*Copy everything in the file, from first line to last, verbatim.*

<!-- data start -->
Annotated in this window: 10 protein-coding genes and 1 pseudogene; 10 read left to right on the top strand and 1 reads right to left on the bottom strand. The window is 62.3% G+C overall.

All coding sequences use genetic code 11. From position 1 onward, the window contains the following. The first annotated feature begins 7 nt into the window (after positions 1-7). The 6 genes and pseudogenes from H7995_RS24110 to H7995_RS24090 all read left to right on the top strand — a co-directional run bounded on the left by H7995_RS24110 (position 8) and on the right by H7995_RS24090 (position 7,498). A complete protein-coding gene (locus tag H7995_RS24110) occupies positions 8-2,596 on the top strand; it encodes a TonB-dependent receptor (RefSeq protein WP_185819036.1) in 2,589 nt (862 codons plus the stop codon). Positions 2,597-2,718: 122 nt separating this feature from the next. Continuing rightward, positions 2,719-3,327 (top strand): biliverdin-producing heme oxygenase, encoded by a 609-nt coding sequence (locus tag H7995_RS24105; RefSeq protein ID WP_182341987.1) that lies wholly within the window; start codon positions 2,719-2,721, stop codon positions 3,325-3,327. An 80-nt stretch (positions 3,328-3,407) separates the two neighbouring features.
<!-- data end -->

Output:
Annotated in this window: 10 protein-coding genes and 1 pseudogene; 10 read left to right on the top strand and 1 reads right to left on the bottom strand. The window is 62.3% G+C overall.

All coding sequences use genetic code 11. From position 1 onward, the window contains the following. The first annotated feature begins 7 nt into the window (after positions 1-7). The 6 genes and pseudogenes from H7995_RS24110 to H7995_RS24090 all read left to right on the top strand — a co-directional run bounded on the left by H7995_RS24110 (position 8) and on the right by H7995_RS24090 (position 7,498). A complete protein-coding gene (locus tag H7995_RS24110) occupies positions 8-2,596 on the top strand; it encodes a TonB-dependent receptor (RefSeq protein WP_185819036.1) in 2,589 nt (862 codons plus the stop codon). Positions 2,597-2,718: 122 nt separating this feature from the next. Continuing rightward, positions 2,719-3,327 (top strand): biliverdin-producing heme oxygenase, encoded by a 609-nt coding sequence (locus tag H7995_RS24105; RefSeq protein ID WP_182341987.1) that lies wholly within the window; start codon positions 2,719-2,721, stop codon positions 3,325-3,327. An 80-nt stretch (positions 3,328-3,407) separates the two neighbouring features.